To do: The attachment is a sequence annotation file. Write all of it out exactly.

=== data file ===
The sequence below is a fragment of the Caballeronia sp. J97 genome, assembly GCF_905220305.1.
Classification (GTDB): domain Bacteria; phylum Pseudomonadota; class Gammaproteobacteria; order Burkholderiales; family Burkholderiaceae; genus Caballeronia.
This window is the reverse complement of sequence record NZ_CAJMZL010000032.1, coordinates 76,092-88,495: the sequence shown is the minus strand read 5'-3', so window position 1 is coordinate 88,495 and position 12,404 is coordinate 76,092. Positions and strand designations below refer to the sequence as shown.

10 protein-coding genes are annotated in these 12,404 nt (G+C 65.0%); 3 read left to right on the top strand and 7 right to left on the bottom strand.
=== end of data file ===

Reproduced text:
The sequence below is a fragment of the Caballeronia sp. J97 genome, assembly GCF_905220305.1.
Classification (GTDB): domain Bacteria; phylum Pseudomonadota; class Gammaproteobacteria; order Burkholderiales; family Burkholderiaceae; genus Caballeronia.
This window is the reverse complement of sequence record NZ_CAJMZL010000032.1, coordinates 76,092-88,495: the sequence shown is the minus strand read 5'-3', so window position 1 is coordinate 88,495 and position 12,404 is coordinate 76,092. Positions and strand designations below refer to the sequence as shown.

10 protein-coding genes are annotated in these 12,404 nt (G+C 65.0%); 3 read left to right on the top strand and 7 right to left on the bottom strand.